Jane and Robert are well off, but they aren’t snobs. They love their sons Edward and Joey and respect those who work for them. Their equally wealthy friend Margaret Harris and her daughter Edith are also important to their story. Ellen and Alfred have their own problems, but their daughter Fanny ends up doing pretty well for herself. It’s sentimental, but tragedy comes when you least expect it. Diana Wynyard earned a Best Actress nomination since Jane goes through a lot as a wife and mother. Cavalcade is full of hardship, but it makes sure to highlight hopeful moments at the same time.

Cavalcade

Jane and Robert celebrate New Years

I Want to Be Alone

Grand Hotel is a grand Hollywood drama. Based on another 1929 German novel titled Menschen im Hotel, it was quickly followed by a 1930 Broadway play. 2 years later, Grand Hotel essentially became a play put to film. Except that it features an all-star cast and spectacular shots of the circular Grand Hotel in Berlin. Despite terrific performances, top notch writing, and excellent direction from Edmund Goulding, Grand Hotel has the unique distinction of winning Best Picture without a single nomination in any other category. That may have something to do with the increased number of movies nominated.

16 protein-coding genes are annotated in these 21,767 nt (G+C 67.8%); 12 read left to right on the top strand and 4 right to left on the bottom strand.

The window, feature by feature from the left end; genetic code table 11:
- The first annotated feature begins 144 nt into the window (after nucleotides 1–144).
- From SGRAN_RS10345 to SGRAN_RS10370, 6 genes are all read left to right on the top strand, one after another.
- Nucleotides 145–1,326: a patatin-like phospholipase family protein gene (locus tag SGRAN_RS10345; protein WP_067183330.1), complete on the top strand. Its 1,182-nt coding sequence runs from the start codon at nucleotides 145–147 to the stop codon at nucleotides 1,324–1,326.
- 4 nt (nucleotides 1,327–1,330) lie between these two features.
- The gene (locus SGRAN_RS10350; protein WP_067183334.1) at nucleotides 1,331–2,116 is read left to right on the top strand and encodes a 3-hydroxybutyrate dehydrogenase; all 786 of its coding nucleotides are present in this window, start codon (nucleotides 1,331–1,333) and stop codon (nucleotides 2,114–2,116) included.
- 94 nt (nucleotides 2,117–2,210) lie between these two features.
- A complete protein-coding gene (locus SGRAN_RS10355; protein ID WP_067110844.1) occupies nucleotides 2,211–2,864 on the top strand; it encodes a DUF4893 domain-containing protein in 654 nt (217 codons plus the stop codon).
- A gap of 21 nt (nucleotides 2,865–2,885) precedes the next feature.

Grand Hotel stands out since it takes place entirely in the titular hotel where people come and go, but nothing ever happens. Lewis Stone plays a disfigured war veteran who witnesses most of the film’s events. There are at least five important players with their own separate escapades that only converge at a slowly approaching climax. I didn’t always understand what was going on, but Grand Hotel is very engrossing nonetheless. Since every character has a distinctly German name, it helped that they were all played by recognizable actors. John Barrymore is a Baron, a gambler, and a thief in desperate need of money to pay off a debt.